In The Educators Academy, if a student requires modified expectations in mathematics courses, assessment and evaluation of his or her achievement will be based on the learning expectations identified in the IEP and on the achievement levels outlined in the Growing Success document.

Program Consideration for English Language Learners

Ontario schools have some of the most multilingual student populations in the world. The first language of approximately 20 per cent of the students in Ontario’s English-language schools is a language other than English. Ontario’s linguistic heritage includes several Aboriginal languages and many African, Asian, and European languages. It also includes some varieties of English – also referred to as dialects – that differ significantly from the English required for success in Ontario schools.

The Educators Academy provides a number of strategies to address the needs of ESL students. This course must be flexible in order to accommodate the needs of students who require instruction in English as a second language or English literacy development. Our teachers consider it to be their responsibility to help students to develop their ability to use the English language properly. Appropriate accommodations affecting the teaching, learning, and evaluation strategies in this course may be made in order to help students gain proficiency in English, since students taking English as a second language at the secondary level have limited time in which to develop this proficiency.

Our mathematics teachers incorporate appropriate strategies for instruction and assessment to facilitate the success of the ESL students in their classrooms. These strategies include:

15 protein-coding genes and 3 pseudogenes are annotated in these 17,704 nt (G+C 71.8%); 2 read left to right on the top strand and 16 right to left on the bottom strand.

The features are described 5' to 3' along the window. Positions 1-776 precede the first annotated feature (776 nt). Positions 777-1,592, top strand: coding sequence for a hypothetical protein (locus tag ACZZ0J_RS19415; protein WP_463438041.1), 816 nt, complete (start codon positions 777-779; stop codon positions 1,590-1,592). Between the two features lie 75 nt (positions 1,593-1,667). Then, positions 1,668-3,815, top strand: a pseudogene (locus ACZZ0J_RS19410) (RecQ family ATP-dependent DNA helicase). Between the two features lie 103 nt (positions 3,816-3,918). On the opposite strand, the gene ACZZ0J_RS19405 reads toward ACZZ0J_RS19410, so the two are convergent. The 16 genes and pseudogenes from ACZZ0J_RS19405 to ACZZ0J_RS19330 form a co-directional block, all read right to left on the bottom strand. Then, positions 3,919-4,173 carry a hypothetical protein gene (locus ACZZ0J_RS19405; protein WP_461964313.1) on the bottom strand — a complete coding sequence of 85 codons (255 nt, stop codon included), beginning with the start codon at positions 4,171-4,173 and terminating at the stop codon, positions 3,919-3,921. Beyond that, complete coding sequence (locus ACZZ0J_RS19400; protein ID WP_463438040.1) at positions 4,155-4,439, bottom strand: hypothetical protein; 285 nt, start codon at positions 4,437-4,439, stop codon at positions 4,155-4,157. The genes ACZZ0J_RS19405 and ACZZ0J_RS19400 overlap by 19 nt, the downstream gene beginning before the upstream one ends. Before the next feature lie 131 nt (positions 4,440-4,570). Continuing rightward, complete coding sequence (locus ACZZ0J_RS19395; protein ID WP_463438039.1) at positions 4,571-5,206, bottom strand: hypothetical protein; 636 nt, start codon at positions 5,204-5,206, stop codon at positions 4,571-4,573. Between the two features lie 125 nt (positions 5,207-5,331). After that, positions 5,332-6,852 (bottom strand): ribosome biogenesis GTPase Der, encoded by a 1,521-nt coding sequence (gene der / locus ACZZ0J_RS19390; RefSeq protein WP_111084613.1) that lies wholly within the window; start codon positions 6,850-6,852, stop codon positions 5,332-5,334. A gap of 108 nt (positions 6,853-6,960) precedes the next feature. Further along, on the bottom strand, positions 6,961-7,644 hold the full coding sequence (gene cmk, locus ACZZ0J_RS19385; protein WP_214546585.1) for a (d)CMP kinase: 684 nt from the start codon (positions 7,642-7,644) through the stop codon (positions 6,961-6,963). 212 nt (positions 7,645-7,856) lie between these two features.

• modification of some or all of the course expectations, based on the student’s level of English proficiency;
• use of a variety of instructional strategies (e.g., extensive use of visual cues, manipulatives, pictures, diagrams, graphic organizers; attention to clarity of instructions; modelling of preferred ways of working in mathematics; previewing of textbooks; pre-teaching of key specialized vocabulary; encouragement of peer tutoring and class discussion; strategic use of students’ first languages);
• use of a variety of learning resources (e.g., visual material, simplified text, bilingual dictionaries, culturally diverse materials);
• use of assessment accommodations (e.g., granting of extra time; use of alternative forms of assessment, such as oral interviews, learning logs, or portfolios; simplification of language used in problems and instructions).
Our students, who are no longer taking ESL courses, sometimes may still need program adaptations to be successful. If any of the students require modified expectations or accommodations in a mathematics course, a checkmark is placed in the ESL box on the student’s report card.

The Educators Academy determines the student's level of proficiency in the English Language upon registration. This information is communicated to the teacher of the Mathematics course following the registration and the teacher then invokes a number of strategies and resources to support the student in the course. The Educators Academy has created course content to enrich the student's learning experience. Many occupations in Canada require employees with capabilities in the English language. Enabling students to learn English language skills will contribute to their success in the larger world. With exposure to the English language in a supportive learning environment, most young children will develop oral fluency quite quickly, making connections between concepts and skills acquired in their first language and similar concepts and skills presented in English. Also, a glossary of key mathematical terms will be used to enhance the mathematical skills of students.